Eyeing deals under Ontario’s sweetheart Green Energy Act

The vaunted feed-in tariff draws Alberta investment

January 01, 2011

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Enbridge has invested roughly $1 billion in ontario’s renewable power market in the last year, including the addition of 60 megawatts to the Sarnia solar project

Crude oil careens through pipelines with the momentum of a freight train, says Karre Svidal. “If you slow it down in one jurisdiction, it slows down in the next,” says the energy manager with Enbridge Pipelines Inc.

Keeping the black gold and natural gas flowing along the Calgary firm’s vast network of pipelines requires a lot of energy. It took just under 4,000 gigawatt hours of electricity – or the annual average power consumption of 400,000 homes – at a cost of around $240 million to shuttle petroleum products from Edmonton-area hubs to refineries in the U.S. Midwest and all points in between in 2009.

The bulk of the firm’s operations are driven by electricity sourced from provincial power grids that run on a variety of energy sources including gas, hydro and coal, Alberta’s generating mainstay. The power is procured under long-term contracts called power purchase agreements. A tiny fraction of the total used by the liquids pipelines division comes from Enbridge’s 30-megawatt Magrath wind farm in southern Alberta.

“It’s not a frequent exercise within Enbridge, because it’s difficult to structure these [power procurement] contracts and we have a responsibility to deliver low-cost electricity for our shippers, but where possible we’ll consider” using green energy to meet power needs, says John Maniawski, senior director of the company’s power generation business development unit.

Rather than try to connect the pipeline system’s pumps and compressors directly to solar, wind or geothermal energy sources, Enbridge has developed a trading system that it calls a “neutral footprint initiative.” The idea is to inject a kilowatt of alternative power into the grid for every kilowatt of non-green electricity consumed by the firm’s operations over and above January 2009 consumption levels. Since 2009, Enbridge has announced development plans for 753 megawatts of renewable power capacity including 638 megawatts of wind, 80 megawatts solar and 35 megawatts geothermal.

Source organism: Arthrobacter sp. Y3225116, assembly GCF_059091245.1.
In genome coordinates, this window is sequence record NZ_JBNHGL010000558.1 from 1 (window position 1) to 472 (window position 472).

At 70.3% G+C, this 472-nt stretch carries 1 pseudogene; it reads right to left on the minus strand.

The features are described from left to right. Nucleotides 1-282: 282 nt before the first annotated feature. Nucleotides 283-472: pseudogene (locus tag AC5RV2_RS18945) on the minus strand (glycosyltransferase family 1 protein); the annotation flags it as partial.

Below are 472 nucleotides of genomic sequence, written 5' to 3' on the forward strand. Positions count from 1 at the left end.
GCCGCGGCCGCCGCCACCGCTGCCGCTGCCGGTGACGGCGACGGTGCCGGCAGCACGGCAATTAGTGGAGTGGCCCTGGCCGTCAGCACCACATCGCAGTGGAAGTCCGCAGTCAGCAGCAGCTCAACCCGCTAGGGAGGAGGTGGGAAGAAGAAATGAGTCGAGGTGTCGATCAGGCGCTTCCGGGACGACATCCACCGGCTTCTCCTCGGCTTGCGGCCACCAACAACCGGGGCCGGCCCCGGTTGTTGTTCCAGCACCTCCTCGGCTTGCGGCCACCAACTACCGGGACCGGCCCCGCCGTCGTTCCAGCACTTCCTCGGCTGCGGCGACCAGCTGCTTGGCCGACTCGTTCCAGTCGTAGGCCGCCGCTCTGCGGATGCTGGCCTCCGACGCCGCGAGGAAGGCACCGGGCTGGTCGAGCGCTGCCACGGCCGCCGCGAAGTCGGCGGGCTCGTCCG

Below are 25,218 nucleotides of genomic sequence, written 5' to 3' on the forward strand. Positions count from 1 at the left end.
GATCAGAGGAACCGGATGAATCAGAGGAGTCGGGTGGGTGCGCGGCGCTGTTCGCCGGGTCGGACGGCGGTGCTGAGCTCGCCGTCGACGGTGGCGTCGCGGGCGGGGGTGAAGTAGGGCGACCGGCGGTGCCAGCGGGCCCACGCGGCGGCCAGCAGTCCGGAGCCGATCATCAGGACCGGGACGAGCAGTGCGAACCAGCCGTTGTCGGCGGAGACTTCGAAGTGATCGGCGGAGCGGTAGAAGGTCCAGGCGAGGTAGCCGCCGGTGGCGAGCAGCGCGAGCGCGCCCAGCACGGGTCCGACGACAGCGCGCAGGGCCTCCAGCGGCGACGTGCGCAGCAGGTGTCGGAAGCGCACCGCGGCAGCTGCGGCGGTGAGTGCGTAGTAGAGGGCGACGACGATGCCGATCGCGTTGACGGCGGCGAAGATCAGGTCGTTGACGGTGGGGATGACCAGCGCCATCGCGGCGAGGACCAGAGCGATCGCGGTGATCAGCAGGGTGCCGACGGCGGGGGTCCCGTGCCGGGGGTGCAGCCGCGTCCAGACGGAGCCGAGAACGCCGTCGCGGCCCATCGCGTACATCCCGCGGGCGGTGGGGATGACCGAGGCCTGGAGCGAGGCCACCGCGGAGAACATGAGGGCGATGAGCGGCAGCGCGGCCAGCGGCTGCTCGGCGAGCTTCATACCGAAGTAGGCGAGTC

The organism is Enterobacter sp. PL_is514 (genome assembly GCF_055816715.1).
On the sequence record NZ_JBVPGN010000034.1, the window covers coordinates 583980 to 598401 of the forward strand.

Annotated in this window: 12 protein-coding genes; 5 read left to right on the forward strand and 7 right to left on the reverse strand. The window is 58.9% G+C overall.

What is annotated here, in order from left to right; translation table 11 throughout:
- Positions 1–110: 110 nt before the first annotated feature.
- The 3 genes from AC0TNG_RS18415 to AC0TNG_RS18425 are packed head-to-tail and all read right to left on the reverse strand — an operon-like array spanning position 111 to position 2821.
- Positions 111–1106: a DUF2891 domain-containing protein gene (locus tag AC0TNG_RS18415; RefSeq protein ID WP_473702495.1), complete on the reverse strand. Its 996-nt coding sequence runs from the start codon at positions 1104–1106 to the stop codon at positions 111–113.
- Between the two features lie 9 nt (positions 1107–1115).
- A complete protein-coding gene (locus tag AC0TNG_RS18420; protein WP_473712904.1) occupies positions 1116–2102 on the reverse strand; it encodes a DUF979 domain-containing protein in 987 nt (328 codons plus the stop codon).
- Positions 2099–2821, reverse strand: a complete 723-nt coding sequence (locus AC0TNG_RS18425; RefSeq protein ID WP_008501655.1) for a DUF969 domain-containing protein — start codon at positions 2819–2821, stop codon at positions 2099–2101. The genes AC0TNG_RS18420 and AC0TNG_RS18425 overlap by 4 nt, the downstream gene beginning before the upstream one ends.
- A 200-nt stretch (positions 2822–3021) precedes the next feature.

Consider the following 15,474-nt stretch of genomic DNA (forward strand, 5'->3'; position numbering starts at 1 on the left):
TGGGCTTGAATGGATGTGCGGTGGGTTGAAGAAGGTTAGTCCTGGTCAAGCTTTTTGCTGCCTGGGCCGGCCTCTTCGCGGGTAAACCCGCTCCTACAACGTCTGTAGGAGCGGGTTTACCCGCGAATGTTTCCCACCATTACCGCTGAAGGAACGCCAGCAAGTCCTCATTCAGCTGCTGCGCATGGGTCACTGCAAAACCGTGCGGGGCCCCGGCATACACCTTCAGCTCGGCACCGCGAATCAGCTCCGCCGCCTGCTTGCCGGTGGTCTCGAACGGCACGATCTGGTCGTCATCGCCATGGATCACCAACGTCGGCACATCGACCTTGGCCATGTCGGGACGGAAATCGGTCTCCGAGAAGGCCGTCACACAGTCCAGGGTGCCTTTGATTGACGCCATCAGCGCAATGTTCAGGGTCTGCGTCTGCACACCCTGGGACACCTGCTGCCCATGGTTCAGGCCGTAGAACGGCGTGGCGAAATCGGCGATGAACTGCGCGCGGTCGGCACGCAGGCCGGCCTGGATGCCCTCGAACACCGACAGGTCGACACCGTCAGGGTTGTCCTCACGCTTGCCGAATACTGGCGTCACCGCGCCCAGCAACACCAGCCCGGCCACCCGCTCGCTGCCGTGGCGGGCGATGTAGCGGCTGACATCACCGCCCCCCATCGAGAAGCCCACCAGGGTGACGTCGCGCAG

A good deal of the investment has been directed towards Ontario. In the past year alone, the Calgary firm has invested roughly $1 billion in the province’s renewable energy market, Maniawski says. The total includes construction of the Talbot and Greenwich wind farms, both 99-megawatt facilities. Another 60 megawatts of capacity was added to the 20-megawatt Sarnia Solar Project, making the photovoltaic setup the largest of its kind in North America.

Fossil fuels like coal, oil and natural gas will remain prominent arrows in the world’s energy quiver for years to come, Maniawski says. “But it’s also clear that the world is experiencing a shift towards a greater use of lower carbon-intensive fuels,” he notes. “We believe that green energy provides a natural hedge against the yet unknown effects of a reduced carbon environment.”

Ontario in particular has seen an influx of investment in its renewable power sector following the 2009 launch of a scheme called FIT, the feed-in tariff. The program guarantees premium rates for electricity produced from renewable sources like hydro, wind and solar schemes under fixed-price, long-term energy contracts.